Furthermore, incrementalism and radical reform need not be mutually exclusive. In fact, it will be a political disaster if the regime pursued simultaneous, radical shifts in each of these priority areas. The government does, however, need to choose where on the spectrum it would like to locate itself.
The government’s words and deeds, coupled with positive business cycle conditions, are having a salutary effect on economic sentiment, and the short-run prognosis for India’s economy is good. While one could thus argue that there is little political incentive for pivotal reforms, this is a limited way of looking at this government. Modi’s aspirational mandate has created the expectation and the opportunity for transformative reforms. There is, for the first time in recent memory, political space to move from “reform by stealth” to “reform from the rooftop”. On each of the priority areas, the government must at least consider the possibility of pivotal reforms, rather than luxuriate in the current economic recovery.
The choice, in the end, is a political one, as it should be in a democracy. Given the political wisdom required, it will be presumptuous to recommend a clear path, but the past offers some useful lessons. Reading most of the pre-1980s political economy literature on India must have left one with a sense of despair about the possibility of reforms. This literature suggests, reform seemed unattainable since the Indian state appeared to be captured by interest groups, and the political class and bureaucracy too suspicious of markets. More than three decades into reforms that began with baby steps in 1980s and gathered pace in 1990s, this literature makes for a touching reminder that Indian democracy is capable of springing many surprises. If the government has the intellectual capacity and political wherewithal, it has sufficient structural autonomy from interest groups to be able to implement many of the most pressing reforms. Even politically weaker governments, such as the P.V. Narasimha Rao, United Front, and the first National Democratic Alliance (NDA) governments, all were able to successfully pursue deep and difficult reforms. Of course, these governments often pursued reforms by stealth, for they did not have the political capital required. This government is much stronger, and, potentially capable of cobbling together alliances to overcome narrow interest group resistance.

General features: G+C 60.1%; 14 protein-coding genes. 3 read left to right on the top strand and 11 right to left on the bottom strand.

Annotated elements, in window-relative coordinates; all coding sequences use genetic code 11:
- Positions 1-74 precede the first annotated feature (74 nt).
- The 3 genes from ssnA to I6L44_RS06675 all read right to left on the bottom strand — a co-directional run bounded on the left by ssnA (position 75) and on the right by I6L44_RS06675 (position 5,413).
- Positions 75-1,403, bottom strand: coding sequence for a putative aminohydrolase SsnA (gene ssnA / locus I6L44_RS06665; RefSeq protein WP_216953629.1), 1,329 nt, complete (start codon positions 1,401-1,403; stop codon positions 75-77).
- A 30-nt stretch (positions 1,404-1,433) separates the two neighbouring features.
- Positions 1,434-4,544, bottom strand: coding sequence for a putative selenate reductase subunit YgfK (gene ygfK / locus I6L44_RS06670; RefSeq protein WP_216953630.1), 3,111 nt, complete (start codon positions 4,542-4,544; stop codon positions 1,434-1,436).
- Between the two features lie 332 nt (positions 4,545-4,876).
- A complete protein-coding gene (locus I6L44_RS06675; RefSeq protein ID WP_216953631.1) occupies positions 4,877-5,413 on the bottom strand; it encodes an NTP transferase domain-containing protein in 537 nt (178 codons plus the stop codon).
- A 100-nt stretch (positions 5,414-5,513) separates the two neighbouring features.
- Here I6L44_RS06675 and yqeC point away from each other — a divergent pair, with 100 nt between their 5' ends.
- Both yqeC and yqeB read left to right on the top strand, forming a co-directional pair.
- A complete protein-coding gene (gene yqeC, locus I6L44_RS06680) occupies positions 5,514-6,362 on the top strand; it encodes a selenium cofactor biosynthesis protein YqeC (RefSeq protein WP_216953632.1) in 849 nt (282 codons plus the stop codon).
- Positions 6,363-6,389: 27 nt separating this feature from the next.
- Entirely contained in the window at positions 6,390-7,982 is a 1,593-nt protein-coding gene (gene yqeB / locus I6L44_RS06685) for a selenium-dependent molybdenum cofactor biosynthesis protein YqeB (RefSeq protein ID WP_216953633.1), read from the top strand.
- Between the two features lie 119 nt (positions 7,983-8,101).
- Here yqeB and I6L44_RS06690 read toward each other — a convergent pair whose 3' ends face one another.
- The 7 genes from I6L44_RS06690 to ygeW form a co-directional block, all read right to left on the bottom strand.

In the words of Leo Strauss, “All political action aims at either preservation or change. When desiring to preserve, we wish to prevent a change for the worse; when desiring to change, we wish to bring about something better.” Discerning what deserves preservation and what must change requires deep conviction and analysis, while acting on this assessment requires a sense of political possibilities. The question for the Modi government is how it will choose to expend its political capital, with one eye on economic revival and the other on continued electoral success. This choice, more than anything else, will determine its place in history and India’s economic destiny.
Milan Vaishnav and Suyash Rai are, respectively, associate with the Carnegie Endowment for International Peace in Washington and senior consultant at the National Institute of Public Finance and Policy in New Delhi.